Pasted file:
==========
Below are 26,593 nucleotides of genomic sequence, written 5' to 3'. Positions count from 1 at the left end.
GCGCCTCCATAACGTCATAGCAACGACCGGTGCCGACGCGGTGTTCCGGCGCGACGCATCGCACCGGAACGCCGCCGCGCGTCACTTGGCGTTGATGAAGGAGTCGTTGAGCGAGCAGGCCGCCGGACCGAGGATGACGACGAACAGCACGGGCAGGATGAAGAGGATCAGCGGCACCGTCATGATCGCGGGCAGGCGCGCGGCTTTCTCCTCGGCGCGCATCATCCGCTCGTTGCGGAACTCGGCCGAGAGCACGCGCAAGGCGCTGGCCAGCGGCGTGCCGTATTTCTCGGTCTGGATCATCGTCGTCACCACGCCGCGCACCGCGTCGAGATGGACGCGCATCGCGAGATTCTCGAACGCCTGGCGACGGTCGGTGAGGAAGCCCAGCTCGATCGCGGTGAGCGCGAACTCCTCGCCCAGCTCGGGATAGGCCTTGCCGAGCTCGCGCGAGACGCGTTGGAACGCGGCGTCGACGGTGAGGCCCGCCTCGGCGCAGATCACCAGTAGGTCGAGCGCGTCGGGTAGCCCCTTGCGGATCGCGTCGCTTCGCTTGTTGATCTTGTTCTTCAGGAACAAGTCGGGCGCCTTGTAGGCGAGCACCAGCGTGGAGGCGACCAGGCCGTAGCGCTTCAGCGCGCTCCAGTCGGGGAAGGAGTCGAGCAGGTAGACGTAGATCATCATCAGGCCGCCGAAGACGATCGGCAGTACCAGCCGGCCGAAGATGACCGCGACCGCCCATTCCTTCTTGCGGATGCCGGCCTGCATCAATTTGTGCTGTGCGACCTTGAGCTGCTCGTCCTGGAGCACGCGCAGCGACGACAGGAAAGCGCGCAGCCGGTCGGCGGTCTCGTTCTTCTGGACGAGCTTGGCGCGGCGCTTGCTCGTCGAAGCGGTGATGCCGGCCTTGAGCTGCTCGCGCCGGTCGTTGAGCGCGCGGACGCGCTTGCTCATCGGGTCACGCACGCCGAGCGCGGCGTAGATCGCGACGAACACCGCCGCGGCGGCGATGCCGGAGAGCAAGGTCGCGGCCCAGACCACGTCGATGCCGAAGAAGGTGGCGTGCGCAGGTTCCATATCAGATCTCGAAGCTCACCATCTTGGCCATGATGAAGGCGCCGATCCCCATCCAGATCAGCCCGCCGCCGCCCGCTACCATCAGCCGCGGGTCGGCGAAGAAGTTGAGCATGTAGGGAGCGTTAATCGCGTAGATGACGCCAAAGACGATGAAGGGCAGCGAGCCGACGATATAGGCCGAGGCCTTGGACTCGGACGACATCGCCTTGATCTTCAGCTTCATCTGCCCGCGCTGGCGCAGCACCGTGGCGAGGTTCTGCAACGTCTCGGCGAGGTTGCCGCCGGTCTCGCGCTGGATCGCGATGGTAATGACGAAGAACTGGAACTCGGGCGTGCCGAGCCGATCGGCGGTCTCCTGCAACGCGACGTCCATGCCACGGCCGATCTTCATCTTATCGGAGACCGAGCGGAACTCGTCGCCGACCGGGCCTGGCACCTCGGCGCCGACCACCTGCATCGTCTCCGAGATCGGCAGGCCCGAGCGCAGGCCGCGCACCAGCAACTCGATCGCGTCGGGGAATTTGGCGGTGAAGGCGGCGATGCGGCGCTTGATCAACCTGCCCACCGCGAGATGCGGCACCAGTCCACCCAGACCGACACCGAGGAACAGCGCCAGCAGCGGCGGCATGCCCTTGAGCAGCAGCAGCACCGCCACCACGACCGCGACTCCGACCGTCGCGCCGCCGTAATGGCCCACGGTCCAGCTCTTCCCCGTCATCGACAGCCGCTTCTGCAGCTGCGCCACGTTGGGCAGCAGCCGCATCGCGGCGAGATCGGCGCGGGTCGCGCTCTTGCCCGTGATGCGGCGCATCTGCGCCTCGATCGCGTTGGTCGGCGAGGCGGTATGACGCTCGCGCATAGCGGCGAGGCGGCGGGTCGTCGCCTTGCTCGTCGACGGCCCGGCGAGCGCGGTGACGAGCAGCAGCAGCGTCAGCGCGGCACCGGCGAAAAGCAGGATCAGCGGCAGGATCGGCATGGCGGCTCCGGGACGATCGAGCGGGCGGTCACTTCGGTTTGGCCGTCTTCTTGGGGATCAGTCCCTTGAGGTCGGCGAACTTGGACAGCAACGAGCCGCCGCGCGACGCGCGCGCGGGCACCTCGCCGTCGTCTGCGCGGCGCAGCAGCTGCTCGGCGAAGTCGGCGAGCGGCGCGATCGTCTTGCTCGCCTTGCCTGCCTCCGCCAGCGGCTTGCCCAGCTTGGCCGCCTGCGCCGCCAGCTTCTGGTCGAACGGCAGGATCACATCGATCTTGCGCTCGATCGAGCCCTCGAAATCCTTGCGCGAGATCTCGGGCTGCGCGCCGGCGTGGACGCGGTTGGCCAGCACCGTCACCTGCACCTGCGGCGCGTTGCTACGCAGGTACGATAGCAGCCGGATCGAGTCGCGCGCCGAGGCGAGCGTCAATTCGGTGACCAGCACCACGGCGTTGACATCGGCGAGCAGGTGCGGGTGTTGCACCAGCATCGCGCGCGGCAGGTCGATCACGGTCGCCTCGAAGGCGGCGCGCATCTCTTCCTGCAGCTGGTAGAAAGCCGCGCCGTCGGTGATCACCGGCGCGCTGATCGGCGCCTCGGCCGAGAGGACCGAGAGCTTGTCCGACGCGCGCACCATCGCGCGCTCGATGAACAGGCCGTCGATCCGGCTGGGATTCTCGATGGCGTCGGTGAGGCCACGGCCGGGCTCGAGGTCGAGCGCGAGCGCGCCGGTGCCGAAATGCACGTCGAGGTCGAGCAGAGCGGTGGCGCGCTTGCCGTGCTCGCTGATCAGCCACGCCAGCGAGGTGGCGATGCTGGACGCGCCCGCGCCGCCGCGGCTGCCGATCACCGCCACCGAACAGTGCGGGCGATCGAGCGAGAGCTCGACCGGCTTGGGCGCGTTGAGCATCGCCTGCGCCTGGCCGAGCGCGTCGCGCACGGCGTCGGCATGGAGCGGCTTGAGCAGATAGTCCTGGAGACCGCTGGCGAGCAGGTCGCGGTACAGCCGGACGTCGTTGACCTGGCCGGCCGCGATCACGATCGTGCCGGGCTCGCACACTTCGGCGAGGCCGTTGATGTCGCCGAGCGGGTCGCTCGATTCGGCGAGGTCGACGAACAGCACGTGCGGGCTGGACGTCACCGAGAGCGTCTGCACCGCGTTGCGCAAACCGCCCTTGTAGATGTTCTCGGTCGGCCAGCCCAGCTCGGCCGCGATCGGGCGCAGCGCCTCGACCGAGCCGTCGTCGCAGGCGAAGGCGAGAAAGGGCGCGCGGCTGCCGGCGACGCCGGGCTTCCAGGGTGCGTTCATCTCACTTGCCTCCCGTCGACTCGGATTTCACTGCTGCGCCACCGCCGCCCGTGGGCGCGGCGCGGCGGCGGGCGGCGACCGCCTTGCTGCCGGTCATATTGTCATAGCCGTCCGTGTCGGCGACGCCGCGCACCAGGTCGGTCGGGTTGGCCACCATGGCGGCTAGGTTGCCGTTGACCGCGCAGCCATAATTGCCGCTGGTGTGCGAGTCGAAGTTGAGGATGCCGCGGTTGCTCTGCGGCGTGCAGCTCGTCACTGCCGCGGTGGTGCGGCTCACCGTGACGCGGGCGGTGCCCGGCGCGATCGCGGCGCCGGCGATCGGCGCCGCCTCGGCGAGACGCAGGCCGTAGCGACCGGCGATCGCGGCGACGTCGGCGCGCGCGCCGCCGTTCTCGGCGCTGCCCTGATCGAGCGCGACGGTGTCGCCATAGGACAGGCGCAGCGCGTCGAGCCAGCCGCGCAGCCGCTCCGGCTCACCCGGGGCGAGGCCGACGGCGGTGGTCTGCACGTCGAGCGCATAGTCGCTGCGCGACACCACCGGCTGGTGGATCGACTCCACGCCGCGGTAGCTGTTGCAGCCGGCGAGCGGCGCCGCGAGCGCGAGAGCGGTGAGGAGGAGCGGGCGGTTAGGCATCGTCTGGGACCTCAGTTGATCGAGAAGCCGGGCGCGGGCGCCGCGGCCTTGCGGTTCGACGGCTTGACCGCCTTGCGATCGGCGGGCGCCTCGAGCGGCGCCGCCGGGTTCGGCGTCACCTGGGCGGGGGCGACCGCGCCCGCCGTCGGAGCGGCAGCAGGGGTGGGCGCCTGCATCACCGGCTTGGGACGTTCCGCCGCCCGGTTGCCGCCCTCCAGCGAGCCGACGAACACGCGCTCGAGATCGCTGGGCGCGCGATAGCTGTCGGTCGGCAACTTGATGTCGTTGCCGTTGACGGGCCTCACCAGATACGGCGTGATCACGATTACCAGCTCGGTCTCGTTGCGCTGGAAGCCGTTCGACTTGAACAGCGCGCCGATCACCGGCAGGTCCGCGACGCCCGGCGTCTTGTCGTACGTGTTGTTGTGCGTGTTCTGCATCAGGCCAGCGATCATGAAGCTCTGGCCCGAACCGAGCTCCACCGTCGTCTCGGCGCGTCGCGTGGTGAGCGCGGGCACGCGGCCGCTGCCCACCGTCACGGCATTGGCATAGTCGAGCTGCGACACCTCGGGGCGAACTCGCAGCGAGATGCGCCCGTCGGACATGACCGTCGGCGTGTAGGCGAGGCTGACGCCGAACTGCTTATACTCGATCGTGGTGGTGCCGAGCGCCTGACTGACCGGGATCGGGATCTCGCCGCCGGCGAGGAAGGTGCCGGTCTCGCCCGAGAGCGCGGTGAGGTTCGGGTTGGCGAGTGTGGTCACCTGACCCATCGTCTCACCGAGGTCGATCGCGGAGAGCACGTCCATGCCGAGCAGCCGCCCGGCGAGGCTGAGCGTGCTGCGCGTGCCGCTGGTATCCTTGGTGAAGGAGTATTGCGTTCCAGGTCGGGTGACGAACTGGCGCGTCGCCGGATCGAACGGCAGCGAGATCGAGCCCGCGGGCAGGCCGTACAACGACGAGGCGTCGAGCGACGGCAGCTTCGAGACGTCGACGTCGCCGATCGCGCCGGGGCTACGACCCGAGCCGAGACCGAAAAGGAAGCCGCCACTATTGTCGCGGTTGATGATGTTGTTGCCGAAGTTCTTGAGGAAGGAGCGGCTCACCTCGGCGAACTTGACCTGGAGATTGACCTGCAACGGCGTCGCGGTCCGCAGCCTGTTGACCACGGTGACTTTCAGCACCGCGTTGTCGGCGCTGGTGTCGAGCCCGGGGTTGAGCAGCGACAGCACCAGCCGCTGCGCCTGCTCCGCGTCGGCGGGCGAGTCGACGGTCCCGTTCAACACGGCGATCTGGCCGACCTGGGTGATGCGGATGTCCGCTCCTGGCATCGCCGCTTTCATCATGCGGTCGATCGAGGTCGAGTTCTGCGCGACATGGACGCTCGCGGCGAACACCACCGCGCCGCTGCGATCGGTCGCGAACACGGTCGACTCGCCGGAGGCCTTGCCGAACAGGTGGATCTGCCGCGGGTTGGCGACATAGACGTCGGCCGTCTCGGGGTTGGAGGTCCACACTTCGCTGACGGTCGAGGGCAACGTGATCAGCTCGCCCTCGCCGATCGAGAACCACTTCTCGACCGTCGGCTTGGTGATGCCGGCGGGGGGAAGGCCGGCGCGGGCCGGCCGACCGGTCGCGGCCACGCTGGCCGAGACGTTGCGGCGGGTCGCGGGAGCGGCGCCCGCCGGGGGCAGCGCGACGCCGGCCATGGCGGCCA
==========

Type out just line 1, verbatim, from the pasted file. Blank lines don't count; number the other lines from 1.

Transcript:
Below are 26,593 nucleotides of genomic sequence, written 5' to 3'. Positions count from 1 at the left end.